The man charged with a triple-stabbing in Vancouver’s Chinatown last weekend was deemed a “significant threat” to the public in April by B.C.’s Review Board, but nonetheless given an unescorted day pass by a hospital director this month.
The board decision for Blair Evan Donnelly on April 13 paints a picture of a man prone to sudden acts of violence without warning, unable to assess his own mental state and needing constant supervision, according to a copy of the seven-page document obtained by CHEK News.
Donnelly stabbed his 16-year-old daughter to death in Kitimat in 2006 but was found not criminally responsible due to mental disorder, and placed under the supervision of the B.C. Review Board. He’s since been involved in two violent incidents while in custody.
“The Board concluded that Mr. Donnelly continues to meet the threshold of significant threat,” the board wrote in its April decision.
“The index offence took the life of the accused’s daughter, and the subsequent offences were also violent with the use of weapons. Of significant concern regarding risk assessment, is that all the incidents occurred without warning signs and that the two relapses occurred after lengthy periods of remission without any indicators of decompensation.”
“When ill, Mr. Donnelly has no insight into his deterioration. He requires significant supervision to ensure he does not cause further harm to the public. He continues to require the oversight of the Review Board.”
Despite this, the director of of the Forensic Psychiatric Hospital in Coquitlam issued him an unescorted day pass this month under board conditions that allow for discretion “depending on his mental condition, having regard to the risk the accused then poses to himself or others.”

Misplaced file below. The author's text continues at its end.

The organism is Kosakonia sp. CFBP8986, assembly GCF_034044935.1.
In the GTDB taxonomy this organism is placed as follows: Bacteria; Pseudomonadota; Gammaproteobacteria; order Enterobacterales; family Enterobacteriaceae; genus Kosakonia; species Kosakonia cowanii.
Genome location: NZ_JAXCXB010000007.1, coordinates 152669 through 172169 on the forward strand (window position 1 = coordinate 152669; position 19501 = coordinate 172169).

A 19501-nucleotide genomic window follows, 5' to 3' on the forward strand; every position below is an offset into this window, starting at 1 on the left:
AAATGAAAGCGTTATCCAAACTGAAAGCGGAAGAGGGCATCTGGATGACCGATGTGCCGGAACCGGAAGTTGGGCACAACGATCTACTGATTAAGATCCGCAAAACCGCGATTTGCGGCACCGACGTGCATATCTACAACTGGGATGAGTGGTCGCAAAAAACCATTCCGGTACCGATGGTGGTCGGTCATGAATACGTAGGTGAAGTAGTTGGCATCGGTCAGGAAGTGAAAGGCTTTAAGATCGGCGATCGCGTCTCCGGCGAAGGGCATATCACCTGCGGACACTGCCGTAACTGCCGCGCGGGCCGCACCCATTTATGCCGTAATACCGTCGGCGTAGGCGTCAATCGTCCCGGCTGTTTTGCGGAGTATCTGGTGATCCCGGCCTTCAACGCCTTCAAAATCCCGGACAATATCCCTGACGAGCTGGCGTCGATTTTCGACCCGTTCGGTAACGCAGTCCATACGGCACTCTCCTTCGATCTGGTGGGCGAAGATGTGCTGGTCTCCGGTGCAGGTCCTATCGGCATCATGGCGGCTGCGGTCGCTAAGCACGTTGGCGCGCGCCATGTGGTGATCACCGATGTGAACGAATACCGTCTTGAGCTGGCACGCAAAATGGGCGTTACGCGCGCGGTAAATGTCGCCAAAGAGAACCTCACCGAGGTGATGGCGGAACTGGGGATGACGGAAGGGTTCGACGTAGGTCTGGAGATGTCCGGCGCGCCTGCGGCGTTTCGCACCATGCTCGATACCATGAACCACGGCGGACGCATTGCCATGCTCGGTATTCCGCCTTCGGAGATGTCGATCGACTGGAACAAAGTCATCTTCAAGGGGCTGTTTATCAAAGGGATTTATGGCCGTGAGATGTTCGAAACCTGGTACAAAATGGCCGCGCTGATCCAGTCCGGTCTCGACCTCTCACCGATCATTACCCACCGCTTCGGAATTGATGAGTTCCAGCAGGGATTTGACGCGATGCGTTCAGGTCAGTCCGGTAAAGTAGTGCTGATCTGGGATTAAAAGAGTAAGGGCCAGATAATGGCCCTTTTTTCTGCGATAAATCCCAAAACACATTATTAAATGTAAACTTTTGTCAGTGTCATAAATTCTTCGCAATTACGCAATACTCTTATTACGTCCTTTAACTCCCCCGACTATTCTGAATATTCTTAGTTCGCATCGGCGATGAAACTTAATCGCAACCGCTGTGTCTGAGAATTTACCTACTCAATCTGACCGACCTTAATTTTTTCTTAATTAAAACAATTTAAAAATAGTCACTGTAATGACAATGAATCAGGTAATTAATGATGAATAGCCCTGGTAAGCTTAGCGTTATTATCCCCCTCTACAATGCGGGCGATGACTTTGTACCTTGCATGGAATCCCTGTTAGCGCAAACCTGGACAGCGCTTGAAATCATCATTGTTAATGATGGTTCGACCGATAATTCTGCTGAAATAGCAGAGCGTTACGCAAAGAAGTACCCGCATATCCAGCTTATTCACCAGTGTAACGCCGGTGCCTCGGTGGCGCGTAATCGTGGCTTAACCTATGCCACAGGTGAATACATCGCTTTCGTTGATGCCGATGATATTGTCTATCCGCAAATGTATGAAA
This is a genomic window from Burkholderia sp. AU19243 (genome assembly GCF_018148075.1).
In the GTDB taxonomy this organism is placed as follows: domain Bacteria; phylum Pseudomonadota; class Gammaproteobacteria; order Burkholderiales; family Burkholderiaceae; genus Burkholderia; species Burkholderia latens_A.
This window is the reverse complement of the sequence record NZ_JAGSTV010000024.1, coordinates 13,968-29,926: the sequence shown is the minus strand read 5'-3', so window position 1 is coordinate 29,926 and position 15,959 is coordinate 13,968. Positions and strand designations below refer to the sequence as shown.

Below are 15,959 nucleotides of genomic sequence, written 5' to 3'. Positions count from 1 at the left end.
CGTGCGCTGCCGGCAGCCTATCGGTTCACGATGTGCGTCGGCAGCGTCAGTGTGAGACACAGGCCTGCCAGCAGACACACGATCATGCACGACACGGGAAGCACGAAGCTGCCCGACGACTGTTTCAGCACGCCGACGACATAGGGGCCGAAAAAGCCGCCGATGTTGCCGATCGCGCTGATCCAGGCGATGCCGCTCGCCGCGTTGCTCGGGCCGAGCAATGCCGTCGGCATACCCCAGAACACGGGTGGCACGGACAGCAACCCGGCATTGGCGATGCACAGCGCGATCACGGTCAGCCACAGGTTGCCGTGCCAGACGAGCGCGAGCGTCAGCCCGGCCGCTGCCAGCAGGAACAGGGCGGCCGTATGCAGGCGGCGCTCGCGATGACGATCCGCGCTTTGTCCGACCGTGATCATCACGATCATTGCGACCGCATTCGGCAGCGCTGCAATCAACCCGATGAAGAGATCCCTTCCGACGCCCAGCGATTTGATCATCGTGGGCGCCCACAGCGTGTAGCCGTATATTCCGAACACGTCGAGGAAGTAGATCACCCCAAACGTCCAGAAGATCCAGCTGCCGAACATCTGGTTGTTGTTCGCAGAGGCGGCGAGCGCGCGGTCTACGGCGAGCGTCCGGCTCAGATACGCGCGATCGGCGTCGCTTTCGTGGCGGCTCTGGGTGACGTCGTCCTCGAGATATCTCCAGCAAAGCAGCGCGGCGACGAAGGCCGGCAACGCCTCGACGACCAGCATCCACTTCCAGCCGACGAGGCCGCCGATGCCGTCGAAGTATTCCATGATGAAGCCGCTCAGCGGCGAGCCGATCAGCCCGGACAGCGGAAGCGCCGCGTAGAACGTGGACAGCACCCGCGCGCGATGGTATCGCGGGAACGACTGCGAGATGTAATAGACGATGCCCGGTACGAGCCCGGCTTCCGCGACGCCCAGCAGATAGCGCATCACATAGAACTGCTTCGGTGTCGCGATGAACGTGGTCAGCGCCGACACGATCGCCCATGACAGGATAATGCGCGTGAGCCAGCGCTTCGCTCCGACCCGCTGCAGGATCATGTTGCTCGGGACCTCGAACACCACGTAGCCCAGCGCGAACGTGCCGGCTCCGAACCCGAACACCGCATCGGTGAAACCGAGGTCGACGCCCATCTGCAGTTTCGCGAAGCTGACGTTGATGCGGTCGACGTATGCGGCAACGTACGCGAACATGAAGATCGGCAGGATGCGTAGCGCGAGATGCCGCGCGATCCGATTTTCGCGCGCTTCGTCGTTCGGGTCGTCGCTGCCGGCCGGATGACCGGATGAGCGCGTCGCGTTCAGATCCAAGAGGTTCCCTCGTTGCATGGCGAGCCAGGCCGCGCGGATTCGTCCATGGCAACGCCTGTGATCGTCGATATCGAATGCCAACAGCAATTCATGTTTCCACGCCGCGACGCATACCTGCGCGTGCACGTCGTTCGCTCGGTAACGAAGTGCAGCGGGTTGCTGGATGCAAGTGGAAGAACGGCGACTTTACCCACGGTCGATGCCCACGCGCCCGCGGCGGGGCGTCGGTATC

Premier David Eby has ordered an independent review of how Donnelly could possibly have been released, given his history of violence. Donnelly now faces three counts of aggravated assault. The victims suffered non-life-threatening injuries.
The B.C. Review Board decision in April also highlighted another serious breach of public safety involving Donnelly’s care, when he was placed in an unstaffed and unsupervised cottage without the knowledge of the board or his physicians last year.
Donnelly was unsupervised for days, and came after a period where staff had noticed a change in abrupt and assertive behaviour. The board expressed concern Donnelly could have potentially been left in an unstaffed cottage for weeks, had a doctor not discovered the problem.
The board decision is full of warnings of public safety risks, including from forensic psychiatrist Dr. Mandee Saini.
“Dr. Saini testified that Mr. Donnelly presents a high risk of relapse given his pattern of rapid decompensation and violence in the past,” read the review board document.
“The accused has reoffended after long periods of remission between violent episodes and without any significant warning signs, which Dr. Saini described as being a unique feature of his mental illness.
“Therefore, a cautious approach is necessary to protect the public. Mr. Donnelly has complained that his reintegration is too slow, and this suggests he lacks understanding of the level of risk he poses to the community.”
Read the full decision below: